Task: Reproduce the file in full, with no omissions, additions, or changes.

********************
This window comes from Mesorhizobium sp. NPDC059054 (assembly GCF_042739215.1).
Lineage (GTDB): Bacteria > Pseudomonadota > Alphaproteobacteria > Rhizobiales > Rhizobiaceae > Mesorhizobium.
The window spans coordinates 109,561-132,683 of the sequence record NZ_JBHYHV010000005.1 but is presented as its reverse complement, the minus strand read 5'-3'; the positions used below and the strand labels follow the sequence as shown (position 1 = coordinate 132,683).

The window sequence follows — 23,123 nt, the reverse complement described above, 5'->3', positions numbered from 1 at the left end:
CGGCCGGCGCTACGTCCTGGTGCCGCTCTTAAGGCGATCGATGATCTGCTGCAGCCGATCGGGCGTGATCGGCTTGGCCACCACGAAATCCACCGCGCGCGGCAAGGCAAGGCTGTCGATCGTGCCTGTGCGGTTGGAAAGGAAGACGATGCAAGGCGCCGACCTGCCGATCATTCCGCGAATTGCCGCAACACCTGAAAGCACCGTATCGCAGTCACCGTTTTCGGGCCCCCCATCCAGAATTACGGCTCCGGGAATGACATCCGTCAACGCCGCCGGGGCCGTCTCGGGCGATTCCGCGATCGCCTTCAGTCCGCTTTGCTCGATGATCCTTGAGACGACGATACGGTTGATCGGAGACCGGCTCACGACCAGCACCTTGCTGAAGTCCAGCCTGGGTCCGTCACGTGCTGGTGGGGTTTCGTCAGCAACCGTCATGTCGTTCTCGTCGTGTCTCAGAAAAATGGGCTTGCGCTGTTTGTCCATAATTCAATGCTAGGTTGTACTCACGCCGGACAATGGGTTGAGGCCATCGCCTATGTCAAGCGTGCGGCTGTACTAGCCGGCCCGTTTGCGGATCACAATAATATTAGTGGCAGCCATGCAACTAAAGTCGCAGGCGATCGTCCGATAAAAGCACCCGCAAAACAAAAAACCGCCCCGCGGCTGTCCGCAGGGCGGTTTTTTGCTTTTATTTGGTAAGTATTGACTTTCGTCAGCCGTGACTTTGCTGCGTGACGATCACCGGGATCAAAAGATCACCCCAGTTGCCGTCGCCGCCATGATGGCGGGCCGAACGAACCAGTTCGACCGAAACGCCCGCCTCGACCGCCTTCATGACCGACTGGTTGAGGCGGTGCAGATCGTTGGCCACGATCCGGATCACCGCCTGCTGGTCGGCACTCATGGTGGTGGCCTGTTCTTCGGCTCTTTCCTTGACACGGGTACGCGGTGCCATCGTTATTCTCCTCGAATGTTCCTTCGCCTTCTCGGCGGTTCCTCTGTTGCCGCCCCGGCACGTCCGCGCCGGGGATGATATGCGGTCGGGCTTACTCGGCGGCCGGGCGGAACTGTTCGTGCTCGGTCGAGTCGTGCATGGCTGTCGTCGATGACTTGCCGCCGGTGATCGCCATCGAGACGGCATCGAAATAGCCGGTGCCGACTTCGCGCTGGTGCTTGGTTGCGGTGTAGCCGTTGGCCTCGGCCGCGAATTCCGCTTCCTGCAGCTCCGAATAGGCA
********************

This window comes from Mesorhizobium sp. NPDC059054 (assembly GCF_042739215.1).
Lineage (GTDB): Bacteria > Pseudomonadota > Alphaproteobacteria > Rhizobiales > Rhizobiaceae > Mesorhizobium.
The window spans coordinates 109,561-132,683 of the sequence record NZ_JBHYHV010000005.1 but is presented as its reverse complement, the minus strand read 5'-3'; the positions used below and the strand labels follow the sequence as shown (position 1 = coordinate 132,683).

The window sequence follows — 23,123 nt, the reverse complement described above, 5'->3', positions numbered from 1 at the left end:
CGGCCGGCGCTACGTCCTGGTGCCGCTCTTAAGGCGATCGATGATCTGCTGCAGCCGATCGGGCGTGATCGGCTTGGCCACCACGAAATCCACCGCGCGCGGCAAGGCAAGGCTGTCGATCGTGCCTGTGCGGTTGGAAAGGAAGACGATGCAAGGCGCCGACCTGCCGATCATTCCGCGAATTGCCGCAACACCTGAAAGCACCGTATCGCAGTCACCGTTTTCGGGCCCCCCATCCAGAATTACGGCTCCGGGAATGACATCCGTCAACGCCGCCGGGGCCGTCTCGGGCGATTCCGCGATCGCCTTCAGTCCGCTTTGCTCGATGATCCTTGAGACGACGATACGGTTGATCGGAGACCGGCTCACGACCAGCACCTTGCTGAAGTCCAGCCTGGGTCCGTCACGTGCTGGTGGGGTTTCGTCAGCAACCGTCATGTCGTTCTCGTCGTGTCTCAGAAAAATGGGCTTGCGCTGTTTGTCCATAATTCAATGCTAGGTTGTACTCACGCCGGACAATGGGTTGAGGCCATCGCCTATGTCAAGCGTGCGGCTGTACTAGCCGGCCCGTTTGCGGATCACAATAATATTAGTGGCAGCCATGCAACTAAAGTCGCAGGCGATCGTCCGATAAAAGCACCCGCAAAACAAAAAACCGCCCCGCGGCTGTCCGCAGGGCGGTTTTTTGCTTTTATTTGGTAAGTATTGACTTTCGTCAGCCGTGACTTTGCTGCGTGACGATCACCGGGATCAAAAGATCACCCCAGTTGCCGTCGCCGCCATGATGGCGGGCCGAACGAACCAGTTCGACCGAAACGCCCGCCTCGACCGCCTTCATGACCGACTGGTTGAGGCGGTGCAGATCGTTGGCCACGATCCGGATCACCGCCTGCTGGTCGGCACTCATGGTGGTGGCCTGTTCTTCGGCTCTTTCCTTGACACGGGTACGCGGTGCCATCGTTATTCTCCTCGAATGTTCCTTCGCCTTCTCGGCGGTTCCTCTGTTGCCGCCCCGGCACGTCCGCGCCGGGGATGATATGCGGTCGGGCTTACTCGGCGGCCGGGCGGAACTGTTCGTGCTCGGTCGAGTCGTGCATGGCTGTCGTCGATGACTTGCCGCCGGTGATCGCCATCGAGACGGCATCGAAATAGCCGGTGCCGACTTCGCGCTGGTGCTTGGTTGCGGTGTAGCCGTTGGCCTCGGCCGCGAATTCCGCTTCCTGCAGCTCCGAATAGGCA